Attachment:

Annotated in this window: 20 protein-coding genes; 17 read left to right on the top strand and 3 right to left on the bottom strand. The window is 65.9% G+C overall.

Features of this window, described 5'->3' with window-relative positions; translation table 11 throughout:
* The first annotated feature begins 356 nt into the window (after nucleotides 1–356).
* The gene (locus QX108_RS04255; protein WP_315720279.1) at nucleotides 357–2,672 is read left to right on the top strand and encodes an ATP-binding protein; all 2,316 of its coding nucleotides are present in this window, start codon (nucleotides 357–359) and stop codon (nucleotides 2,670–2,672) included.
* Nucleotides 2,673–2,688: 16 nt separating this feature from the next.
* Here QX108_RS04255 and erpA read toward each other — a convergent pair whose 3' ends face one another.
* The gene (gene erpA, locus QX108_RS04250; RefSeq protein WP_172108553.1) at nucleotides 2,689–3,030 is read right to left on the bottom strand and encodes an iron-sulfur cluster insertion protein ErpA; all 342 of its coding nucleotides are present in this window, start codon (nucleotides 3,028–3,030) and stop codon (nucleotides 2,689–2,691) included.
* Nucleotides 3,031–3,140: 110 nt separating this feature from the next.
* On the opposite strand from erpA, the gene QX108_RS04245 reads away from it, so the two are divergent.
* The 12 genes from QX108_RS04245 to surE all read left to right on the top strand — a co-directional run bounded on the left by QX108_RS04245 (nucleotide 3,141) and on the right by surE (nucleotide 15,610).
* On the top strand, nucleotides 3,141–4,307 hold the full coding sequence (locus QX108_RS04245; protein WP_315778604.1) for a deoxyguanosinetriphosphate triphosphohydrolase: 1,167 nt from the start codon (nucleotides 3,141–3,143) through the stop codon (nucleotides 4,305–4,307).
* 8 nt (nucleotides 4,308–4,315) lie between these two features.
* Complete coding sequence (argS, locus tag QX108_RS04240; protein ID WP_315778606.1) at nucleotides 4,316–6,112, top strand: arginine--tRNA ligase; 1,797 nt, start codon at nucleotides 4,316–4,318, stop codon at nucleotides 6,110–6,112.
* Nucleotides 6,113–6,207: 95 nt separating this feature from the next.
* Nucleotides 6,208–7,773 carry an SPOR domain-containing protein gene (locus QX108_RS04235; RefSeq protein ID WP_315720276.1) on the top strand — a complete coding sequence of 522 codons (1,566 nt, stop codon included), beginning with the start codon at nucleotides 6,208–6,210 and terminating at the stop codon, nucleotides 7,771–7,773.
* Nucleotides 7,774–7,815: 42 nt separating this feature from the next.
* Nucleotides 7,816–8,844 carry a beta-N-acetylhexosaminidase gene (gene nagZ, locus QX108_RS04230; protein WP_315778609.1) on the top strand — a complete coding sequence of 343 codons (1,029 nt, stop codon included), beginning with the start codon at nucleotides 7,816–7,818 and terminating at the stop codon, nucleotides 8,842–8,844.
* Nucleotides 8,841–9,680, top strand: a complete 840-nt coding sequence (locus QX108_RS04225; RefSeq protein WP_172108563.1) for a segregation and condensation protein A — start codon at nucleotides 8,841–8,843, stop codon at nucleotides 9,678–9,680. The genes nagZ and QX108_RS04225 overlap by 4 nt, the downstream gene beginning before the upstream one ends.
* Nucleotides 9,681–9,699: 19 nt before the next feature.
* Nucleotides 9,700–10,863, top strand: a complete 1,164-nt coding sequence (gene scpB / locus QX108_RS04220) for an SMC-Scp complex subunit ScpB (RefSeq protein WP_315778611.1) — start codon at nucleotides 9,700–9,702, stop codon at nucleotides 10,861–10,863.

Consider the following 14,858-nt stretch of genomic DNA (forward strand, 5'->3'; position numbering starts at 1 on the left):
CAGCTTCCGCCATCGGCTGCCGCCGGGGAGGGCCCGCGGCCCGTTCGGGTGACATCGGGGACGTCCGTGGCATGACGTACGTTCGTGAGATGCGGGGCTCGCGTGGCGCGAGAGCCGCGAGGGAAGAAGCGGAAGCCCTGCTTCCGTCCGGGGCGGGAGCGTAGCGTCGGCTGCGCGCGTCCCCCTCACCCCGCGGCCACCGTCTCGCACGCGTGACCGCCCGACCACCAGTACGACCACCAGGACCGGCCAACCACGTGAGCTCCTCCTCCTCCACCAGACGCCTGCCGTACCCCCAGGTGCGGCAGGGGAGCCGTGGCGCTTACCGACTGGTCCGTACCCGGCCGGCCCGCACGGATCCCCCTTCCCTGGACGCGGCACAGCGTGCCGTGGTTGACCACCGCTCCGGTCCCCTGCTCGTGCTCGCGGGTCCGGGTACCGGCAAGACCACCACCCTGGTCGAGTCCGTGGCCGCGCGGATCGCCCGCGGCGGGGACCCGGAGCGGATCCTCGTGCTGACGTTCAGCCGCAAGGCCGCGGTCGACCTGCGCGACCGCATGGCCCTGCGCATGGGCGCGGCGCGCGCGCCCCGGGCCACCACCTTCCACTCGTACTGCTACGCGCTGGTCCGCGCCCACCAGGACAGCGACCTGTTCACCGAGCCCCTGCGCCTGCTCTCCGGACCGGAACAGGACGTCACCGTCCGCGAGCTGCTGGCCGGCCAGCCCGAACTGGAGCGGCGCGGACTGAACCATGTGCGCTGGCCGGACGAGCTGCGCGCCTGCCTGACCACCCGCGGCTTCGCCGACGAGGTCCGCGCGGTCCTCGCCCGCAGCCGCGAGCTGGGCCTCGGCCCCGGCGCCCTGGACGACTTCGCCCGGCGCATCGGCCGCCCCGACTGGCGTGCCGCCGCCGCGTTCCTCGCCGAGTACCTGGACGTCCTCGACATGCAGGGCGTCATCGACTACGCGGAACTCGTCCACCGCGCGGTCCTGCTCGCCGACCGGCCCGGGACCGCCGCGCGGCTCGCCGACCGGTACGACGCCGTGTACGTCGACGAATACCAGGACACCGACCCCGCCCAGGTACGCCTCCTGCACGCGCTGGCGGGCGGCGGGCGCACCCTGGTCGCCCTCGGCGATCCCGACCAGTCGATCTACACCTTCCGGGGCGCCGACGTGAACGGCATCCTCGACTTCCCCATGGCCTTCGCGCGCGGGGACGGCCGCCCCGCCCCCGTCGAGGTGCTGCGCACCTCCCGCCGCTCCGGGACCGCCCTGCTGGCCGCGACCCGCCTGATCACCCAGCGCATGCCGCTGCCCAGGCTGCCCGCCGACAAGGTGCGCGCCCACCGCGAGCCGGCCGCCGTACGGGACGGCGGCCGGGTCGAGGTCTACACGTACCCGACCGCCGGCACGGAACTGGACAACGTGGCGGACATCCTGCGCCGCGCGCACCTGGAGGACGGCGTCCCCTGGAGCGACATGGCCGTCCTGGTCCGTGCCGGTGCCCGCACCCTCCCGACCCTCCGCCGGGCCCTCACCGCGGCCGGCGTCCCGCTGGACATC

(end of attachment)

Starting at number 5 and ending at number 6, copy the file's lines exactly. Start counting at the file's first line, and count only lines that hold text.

* Nucleotides 2,673–2,688: 16 nt separating this feature from the next.
* Here QX108_RS04255 and erpA read toward each other — a convergent pair whose 3' ends face one another.